Detecting chronotype differences associated to latitude: a comparison between Horne—Östberg and Munich Chronotype questionnaires

Mario Miguel, Valéria Clarisse de Oliveira, Danyella Pereira, Mario Pedrazzoli
Annals of Human Biology 2014, 41 (2): 105-8

BACKGROUND: Chronotype, phase preference to perform activities during a 24-hour day, represents distinct circadian temporal organization of living organisms. Morning and evening types can be identified by questionnaires such as Horne and Östberg (HO) and Munich Chronotype Questionnaire (MCTQ). Environmental factors, such as different light-dark cycles experienced at different latitudes, interact with the organisms' circadian timekeeping system. Therefore, chronotype is expected to vary as a result of different geographical locations.

AIM: To identify differences in chronotype distribution in populations of two Brazilian cities, Natal and Sao Paulo, located at different latitudes.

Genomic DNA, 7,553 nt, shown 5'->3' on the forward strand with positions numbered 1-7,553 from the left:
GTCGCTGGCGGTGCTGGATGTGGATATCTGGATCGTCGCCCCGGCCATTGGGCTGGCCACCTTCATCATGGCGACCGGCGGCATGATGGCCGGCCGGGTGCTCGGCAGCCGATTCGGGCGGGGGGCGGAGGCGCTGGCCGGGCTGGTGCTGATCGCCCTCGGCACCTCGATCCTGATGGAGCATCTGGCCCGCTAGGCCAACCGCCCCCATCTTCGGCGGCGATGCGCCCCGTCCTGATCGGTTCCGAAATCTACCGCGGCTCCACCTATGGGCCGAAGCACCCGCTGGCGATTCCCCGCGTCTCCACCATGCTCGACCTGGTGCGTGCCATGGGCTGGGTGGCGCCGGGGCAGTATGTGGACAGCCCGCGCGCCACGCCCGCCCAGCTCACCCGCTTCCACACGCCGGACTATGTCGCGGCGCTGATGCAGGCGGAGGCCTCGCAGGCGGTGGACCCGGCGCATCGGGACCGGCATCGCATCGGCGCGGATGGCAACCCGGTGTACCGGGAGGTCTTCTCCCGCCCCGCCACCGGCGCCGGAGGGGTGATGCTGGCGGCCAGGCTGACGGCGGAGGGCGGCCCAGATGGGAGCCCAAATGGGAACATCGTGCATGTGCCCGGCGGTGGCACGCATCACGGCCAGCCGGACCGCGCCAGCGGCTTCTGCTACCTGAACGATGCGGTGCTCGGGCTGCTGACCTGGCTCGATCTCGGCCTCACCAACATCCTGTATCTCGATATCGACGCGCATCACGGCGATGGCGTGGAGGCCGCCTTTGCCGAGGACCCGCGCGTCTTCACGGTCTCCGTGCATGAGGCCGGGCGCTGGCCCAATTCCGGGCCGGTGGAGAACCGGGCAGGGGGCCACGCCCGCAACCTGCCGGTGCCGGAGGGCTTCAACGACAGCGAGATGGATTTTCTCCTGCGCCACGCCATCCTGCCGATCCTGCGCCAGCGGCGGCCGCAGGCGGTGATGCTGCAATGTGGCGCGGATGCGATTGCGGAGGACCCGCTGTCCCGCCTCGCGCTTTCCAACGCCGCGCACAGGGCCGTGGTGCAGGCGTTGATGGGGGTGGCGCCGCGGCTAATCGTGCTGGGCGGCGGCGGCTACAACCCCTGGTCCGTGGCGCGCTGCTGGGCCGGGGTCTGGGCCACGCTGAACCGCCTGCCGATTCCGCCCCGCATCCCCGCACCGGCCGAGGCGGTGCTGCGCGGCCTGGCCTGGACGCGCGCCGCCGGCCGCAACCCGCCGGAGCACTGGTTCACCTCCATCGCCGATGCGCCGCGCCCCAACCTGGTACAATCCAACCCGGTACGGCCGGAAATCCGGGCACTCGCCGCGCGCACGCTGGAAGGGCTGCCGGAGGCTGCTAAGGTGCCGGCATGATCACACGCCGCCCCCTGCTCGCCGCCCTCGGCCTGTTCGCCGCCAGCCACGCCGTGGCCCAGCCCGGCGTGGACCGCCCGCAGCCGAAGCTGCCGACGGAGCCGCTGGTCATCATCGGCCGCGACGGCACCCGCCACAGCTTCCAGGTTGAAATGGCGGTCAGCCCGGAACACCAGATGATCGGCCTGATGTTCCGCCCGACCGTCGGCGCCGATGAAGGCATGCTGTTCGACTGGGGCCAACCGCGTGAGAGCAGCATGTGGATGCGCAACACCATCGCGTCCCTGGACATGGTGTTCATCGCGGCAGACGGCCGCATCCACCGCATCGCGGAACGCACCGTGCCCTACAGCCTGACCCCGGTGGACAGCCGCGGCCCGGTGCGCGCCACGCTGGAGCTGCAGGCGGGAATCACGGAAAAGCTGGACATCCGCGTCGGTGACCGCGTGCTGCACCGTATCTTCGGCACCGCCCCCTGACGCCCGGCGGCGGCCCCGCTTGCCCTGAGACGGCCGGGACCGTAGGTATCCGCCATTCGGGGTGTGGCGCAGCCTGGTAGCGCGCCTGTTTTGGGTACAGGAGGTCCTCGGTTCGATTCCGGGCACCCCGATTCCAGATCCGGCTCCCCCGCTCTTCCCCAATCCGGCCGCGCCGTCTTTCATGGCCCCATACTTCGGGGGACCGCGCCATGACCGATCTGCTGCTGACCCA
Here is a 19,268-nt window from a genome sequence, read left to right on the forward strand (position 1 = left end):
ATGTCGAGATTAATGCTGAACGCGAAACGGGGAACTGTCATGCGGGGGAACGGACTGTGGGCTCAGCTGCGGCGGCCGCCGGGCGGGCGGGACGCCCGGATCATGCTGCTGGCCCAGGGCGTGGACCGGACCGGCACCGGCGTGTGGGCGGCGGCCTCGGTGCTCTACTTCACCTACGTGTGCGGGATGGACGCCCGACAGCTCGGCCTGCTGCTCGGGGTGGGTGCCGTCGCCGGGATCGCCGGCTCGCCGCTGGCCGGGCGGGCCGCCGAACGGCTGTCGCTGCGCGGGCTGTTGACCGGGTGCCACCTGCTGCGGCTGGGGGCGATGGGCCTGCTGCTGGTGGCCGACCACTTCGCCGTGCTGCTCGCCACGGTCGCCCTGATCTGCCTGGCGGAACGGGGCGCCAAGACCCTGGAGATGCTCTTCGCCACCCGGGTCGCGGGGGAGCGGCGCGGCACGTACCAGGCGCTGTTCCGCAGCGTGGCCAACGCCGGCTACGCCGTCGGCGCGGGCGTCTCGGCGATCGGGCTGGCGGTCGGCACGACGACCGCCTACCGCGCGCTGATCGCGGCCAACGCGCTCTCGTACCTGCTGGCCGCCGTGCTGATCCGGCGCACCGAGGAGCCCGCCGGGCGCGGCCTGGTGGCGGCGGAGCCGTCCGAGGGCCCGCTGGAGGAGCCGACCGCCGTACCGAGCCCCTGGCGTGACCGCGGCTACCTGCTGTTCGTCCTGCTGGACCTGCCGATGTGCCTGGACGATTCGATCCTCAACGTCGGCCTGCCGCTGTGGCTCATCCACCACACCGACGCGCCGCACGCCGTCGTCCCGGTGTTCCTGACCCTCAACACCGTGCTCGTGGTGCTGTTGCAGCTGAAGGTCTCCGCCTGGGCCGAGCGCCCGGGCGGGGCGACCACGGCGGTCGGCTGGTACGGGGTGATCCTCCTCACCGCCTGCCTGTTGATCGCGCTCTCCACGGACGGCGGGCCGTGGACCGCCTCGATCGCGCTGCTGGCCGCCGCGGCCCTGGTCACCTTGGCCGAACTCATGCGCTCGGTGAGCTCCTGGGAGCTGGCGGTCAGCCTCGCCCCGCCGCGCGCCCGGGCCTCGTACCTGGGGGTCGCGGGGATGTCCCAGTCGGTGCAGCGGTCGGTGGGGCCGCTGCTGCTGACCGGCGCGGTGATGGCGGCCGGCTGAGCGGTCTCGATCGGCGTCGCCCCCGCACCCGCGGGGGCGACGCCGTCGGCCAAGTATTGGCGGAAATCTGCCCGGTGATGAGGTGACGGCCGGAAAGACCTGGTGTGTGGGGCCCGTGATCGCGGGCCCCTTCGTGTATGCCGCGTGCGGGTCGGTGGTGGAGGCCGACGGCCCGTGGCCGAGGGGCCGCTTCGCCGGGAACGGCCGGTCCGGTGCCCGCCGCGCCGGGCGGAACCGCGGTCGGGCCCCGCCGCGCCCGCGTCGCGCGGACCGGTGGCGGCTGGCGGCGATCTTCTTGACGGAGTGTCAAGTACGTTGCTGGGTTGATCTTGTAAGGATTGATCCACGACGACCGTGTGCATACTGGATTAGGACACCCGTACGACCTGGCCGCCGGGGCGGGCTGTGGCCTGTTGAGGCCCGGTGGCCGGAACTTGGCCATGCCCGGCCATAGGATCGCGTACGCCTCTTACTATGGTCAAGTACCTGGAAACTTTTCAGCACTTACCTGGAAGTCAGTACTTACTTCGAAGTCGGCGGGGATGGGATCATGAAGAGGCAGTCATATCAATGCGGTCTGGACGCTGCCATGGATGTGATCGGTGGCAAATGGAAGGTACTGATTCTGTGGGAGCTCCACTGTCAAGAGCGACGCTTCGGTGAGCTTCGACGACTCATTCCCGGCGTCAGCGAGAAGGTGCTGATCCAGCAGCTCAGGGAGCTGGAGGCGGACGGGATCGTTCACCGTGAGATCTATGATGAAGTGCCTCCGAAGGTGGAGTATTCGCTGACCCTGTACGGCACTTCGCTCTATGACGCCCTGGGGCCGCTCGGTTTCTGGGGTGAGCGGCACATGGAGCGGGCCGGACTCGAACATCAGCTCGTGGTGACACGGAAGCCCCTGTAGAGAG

SUBJECTS AND METHODS: Two specific questionnaires, the Horne and Östberg Questionnaire (HO) and the Munich Chronotype Questionnaire (MCTQ), were used to identify chronotypes of undergraduate students from São Paulo and Natal.

RESULTS: The comparison of the curve distributions of HO and MCTQ scores between both cities allowed one to observe that, while HO curves of São Paulo and Natal overlapped, MCTQ curves showed a clear shift towards eveningness in São Paulo.

CONCLUSION: This experiment confirmed results from previous studies that the farther away from the equator, the longer the delay of the sleep phase. It was also concluded that MCTQ is better at detecting this phenomenon.

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